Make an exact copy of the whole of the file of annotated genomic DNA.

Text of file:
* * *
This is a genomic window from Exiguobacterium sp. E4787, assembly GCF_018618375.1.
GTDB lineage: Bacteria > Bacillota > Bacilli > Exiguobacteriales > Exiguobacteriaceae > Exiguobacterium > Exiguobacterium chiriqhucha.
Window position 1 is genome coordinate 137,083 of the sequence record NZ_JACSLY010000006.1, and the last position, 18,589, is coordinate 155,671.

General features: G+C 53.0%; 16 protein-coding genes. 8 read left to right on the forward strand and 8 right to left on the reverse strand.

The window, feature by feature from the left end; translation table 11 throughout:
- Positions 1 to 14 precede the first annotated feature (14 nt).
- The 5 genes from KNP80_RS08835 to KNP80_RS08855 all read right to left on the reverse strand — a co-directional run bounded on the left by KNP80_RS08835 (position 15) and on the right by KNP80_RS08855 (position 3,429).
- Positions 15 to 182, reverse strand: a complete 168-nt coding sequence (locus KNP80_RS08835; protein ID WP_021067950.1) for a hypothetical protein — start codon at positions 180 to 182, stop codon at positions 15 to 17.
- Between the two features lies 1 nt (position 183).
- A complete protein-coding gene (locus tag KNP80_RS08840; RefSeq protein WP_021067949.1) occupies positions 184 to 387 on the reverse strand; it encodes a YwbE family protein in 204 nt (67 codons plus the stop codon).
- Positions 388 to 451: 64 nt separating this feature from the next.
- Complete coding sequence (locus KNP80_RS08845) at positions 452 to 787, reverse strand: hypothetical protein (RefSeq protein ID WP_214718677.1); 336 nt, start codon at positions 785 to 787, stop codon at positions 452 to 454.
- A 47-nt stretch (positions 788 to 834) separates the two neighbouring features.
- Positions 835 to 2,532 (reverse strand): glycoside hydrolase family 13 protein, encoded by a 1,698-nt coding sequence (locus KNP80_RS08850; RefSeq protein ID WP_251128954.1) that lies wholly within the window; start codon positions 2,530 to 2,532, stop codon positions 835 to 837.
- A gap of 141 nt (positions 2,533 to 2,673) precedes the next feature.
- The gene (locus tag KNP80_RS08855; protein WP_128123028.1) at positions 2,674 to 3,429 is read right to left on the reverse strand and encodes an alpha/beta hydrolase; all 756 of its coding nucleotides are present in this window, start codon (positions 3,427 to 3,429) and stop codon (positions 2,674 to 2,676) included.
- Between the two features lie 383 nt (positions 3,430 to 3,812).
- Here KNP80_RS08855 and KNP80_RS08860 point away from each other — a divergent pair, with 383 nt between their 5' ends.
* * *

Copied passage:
This is a genomic window from Exiguobacterium sp. E4787, assembly GCF_018618375.1.
GTDB lineage: Bacteria > Bacillota > Bacilli > Exiguobacteriales > Exiguobacteriaceae > Exiguobacterium > Exiguobacterium chiriqhucha.
Window position 1 is genome coordinate 137,083 of the sequence record NZ_JACSLY010000006.1, and the last position, 18,589, is coordinate 155,671.

General features: G+C 53.0%; 16 protein-coding genes. 8 read left to right on the forward strand and 8 right to left on the reverse strand.

The window, feature by feature from the left end; translation table 11 throughout:
- Positions 1 to 14 precede the first annotated feature (14 nt).
- The 5 genes from KNP80_RS08835 to KNP80_RS08855 all read right to left on the reverse strand — a co-directional run bounded on the left by KNP80_RS08835 (position 15) and on the right by KNP80_RS08855 (position 3,429).
- Positions 15 to 182, reverse strand: a complete 168-nt coding sequence (locus KNP80_RS08835; protein ID WP_021067950.1) for a hypothetical protein — start codon at positions 180 to 182, stop codon at positions 15 to 17.
- Between the two features lies 1 nt (position 183).
- A complete protein-coding gene (locus tag KNP80_RS08840; RefSeq protein WP_021067949.1) occupies positions 184 to 387 on the reverse strand; it encodes a YwbE family protein in 204 nt (67 codons plus the stop codon).
- Positions 388 to 451: 64 nt separating this feature from the next.
- Complete coding sequence (locus KNP80_RS08845) at positions 452 to 787, reverse strand: hypothetical protein (RefSeq protein ID WP_214718677.1); 336 nt, start codon at positions 785 to 787, stop codon at positions 452 to 454.
- A 47-nt stretch (positions 788 to 834) separates the two neighbouring features.
- Positions 835 to 2,532 (reverse strand): glycoside hydrolase family 13 protein, encoded by a 1,698-nt coding sequence (locus KNP80_RS08850; RefSeq protein ID WP_251128954.1) that lies wholly within the window; start codon positions 2,530 to 2,532, stop codon positions 835 to 837.
- A gap of 141 nt (positions 2,533 to 2,673) precedes the next feature.
- The gene (locus tag KNP80_RS08855; protein WP_128123028.1) at positions 2,674 to 3,429 is read right to left on the reverse strand and encodes an alpha/beta hydrolase; all 756 of its coding nucleotides are present in this window, start codon (positions 3,427 to 3,429) and stop codon (positions 2,674 to 2,676) included.
- Between the two features lie 383 nt (positions 3,430 to 3,812).
- Here KNP80_RS08855 and KNP80_RS08860 point away from each other — a divergent pair, with 383 nt between their 5' ends.